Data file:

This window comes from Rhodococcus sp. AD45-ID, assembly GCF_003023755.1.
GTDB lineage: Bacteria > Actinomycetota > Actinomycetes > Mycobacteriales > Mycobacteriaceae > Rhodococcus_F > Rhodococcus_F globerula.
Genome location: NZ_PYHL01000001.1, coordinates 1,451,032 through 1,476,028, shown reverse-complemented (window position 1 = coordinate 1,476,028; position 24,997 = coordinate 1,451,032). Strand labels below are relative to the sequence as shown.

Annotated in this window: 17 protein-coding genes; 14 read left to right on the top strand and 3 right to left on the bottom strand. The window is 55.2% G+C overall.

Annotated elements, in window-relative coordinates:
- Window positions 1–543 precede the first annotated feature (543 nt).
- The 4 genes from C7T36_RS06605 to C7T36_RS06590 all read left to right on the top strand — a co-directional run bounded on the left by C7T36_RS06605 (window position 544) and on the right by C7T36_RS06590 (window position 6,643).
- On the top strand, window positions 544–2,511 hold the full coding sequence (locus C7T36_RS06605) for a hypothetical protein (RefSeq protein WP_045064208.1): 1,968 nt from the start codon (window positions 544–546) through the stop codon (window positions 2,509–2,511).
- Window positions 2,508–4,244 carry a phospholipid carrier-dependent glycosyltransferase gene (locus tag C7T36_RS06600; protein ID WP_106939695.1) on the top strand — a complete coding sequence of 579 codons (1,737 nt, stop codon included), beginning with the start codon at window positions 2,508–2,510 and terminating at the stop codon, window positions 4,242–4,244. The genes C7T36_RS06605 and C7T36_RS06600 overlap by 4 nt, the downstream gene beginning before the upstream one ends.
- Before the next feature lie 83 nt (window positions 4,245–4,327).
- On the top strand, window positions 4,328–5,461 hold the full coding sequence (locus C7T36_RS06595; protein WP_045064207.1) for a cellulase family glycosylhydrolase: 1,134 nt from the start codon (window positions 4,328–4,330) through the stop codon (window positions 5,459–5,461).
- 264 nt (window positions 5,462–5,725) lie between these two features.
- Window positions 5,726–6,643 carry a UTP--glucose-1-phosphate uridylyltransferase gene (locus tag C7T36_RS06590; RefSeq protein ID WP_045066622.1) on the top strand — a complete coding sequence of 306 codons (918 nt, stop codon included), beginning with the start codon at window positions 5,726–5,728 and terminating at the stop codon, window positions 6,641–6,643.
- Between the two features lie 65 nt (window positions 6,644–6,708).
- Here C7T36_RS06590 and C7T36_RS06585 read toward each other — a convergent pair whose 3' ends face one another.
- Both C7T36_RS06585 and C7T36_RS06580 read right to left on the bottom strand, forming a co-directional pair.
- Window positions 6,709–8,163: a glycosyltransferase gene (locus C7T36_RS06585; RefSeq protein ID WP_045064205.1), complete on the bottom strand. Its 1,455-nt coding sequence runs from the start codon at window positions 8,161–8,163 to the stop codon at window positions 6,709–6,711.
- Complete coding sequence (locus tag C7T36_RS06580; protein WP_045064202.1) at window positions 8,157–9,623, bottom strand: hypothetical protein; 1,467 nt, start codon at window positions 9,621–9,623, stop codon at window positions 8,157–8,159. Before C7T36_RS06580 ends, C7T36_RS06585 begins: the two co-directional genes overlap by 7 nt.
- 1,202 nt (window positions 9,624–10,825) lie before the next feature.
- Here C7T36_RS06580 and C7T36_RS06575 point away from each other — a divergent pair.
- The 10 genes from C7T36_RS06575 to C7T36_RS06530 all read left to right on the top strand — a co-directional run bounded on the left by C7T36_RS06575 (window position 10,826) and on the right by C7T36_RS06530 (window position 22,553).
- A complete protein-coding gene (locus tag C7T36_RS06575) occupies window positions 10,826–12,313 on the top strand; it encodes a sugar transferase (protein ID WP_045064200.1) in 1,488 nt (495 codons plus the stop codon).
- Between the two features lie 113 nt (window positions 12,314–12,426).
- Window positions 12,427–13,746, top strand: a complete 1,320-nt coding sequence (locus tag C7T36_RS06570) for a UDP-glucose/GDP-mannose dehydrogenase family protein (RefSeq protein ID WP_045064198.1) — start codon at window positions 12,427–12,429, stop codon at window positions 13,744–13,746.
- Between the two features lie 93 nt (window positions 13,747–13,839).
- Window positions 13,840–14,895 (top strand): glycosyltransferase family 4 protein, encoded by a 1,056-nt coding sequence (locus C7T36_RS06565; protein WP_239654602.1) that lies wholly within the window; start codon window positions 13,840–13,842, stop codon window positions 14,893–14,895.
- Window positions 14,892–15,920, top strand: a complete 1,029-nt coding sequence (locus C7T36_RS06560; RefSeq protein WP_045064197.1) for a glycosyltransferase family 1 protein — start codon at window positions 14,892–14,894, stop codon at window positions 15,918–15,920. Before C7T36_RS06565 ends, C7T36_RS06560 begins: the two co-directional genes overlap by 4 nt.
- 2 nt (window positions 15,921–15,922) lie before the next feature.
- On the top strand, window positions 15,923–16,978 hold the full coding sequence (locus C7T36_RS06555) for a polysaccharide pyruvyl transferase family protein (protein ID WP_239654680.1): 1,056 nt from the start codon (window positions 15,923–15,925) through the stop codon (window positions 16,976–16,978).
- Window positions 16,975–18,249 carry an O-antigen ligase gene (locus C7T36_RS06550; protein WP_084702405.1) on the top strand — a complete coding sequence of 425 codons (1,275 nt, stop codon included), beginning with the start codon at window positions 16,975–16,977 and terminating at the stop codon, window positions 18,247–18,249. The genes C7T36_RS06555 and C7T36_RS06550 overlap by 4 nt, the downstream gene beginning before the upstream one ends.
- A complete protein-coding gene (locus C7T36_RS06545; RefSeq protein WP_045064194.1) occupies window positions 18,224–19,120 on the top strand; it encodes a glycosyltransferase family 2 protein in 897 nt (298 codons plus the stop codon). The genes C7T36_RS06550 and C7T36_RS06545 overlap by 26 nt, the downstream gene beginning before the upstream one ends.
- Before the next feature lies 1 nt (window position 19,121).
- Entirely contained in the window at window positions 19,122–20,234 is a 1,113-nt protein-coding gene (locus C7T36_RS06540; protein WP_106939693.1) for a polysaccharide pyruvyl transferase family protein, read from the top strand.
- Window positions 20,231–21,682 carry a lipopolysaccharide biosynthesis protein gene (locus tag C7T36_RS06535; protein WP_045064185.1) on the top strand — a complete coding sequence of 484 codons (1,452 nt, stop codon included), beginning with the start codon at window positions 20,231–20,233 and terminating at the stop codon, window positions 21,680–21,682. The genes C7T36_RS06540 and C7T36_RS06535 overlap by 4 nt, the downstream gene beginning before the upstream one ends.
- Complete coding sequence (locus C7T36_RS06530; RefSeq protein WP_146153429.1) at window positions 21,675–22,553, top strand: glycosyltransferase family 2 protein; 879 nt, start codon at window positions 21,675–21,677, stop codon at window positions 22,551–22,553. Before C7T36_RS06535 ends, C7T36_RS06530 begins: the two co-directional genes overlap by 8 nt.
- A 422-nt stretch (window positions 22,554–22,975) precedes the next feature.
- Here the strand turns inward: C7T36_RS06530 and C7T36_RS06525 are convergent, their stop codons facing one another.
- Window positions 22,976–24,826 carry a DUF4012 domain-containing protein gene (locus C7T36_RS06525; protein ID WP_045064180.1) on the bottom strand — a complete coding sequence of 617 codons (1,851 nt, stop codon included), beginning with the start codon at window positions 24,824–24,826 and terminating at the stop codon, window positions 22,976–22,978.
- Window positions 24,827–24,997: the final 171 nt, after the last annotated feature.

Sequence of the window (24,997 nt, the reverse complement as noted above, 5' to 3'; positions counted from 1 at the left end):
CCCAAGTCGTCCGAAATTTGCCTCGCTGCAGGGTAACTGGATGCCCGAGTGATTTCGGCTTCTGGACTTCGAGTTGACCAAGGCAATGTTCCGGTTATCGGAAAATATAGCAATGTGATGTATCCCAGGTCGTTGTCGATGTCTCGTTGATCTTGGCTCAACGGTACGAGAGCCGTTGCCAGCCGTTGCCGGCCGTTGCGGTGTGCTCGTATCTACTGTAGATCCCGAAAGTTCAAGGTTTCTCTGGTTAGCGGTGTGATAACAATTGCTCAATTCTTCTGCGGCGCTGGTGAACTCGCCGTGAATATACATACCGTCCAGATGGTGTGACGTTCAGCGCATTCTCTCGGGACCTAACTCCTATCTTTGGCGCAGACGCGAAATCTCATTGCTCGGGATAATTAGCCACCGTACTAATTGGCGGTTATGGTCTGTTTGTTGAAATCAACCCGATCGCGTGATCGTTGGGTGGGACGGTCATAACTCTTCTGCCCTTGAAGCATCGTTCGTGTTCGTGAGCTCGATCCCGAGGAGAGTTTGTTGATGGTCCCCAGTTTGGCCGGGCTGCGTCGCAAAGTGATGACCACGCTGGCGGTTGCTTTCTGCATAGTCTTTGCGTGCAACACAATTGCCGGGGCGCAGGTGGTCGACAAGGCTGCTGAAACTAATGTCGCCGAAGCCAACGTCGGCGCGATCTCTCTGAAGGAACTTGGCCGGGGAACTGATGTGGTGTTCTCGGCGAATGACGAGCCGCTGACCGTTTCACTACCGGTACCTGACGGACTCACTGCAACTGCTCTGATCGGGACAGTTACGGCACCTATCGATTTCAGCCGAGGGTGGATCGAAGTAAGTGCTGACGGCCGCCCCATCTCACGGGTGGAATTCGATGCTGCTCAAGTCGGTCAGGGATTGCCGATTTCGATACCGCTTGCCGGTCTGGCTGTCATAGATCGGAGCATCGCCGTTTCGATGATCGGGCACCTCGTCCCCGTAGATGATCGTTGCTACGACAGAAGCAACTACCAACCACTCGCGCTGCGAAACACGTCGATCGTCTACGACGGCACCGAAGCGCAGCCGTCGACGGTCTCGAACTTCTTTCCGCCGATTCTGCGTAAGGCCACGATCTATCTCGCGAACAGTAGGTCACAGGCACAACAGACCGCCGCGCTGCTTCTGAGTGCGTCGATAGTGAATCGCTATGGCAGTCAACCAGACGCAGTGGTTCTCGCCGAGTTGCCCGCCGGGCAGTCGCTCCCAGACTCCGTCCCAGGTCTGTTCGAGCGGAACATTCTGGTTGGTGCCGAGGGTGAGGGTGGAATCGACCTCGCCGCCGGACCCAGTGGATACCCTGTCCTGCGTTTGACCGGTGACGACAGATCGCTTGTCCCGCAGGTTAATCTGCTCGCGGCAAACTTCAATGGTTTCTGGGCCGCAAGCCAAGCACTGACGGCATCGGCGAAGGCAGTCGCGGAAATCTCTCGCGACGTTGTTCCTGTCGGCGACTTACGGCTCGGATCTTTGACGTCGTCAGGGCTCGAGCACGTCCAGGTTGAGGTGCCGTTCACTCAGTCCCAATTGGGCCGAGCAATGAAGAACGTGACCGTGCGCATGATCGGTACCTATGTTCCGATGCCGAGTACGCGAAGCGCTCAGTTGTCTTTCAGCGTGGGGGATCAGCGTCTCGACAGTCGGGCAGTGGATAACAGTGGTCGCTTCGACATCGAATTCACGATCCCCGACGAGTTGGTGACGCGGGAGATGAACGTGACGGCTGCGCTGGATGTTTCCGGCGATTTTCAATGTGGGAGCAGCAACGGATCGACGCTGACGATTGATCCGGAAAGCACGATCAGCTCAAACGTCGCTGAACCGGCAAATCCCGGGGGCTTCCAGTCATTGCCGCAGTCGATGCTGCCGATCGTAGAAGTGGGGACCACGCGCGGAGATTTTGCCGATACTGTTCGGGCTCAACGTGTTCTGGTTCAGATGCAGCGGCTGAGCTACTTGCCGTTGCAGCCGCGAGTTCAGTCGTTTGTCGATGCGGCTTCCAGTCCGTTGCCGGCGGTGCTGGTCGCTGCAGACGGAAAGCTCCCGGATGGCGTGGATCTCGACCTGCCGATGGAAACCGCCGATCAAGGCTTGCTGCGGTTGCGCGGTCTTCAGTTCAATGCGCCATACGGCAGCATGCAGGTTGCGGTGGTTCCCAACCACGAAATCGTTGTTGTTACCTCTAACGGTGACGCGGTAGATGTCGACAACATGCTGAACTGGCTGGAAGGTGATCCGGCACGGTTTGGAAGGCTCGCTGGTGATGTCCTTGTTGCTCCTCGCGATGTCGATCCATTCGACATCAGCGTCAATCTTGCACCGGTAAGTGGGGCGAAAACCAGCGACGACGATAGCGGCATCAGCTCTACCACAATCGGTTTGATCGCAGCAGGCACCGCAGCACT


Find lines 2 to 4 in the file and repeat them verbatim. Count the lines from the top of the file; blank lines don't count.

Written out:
GTDB lineage: Bacteria > Actinomycetota > Actinomycetes > Mycobacteriales > Mycobacteriaceae > Rhodococcus_F > Rhodococcus_F globerula.
Genome location: NZ_PYHL01000001.1, coordinates 1,451,032 through 1,476,028, shown reverse-complemented (window position 1 = coordinate 1,476,028; position 24,997 = coordinate 1,451,032). Strand labels below are relative to the sequence as shown.

Annotated in this window: 17 protein-coding genes; 14 read left to right on the top strand and 3 right to left on the bottom strand. The window is 55.2% G+C overall.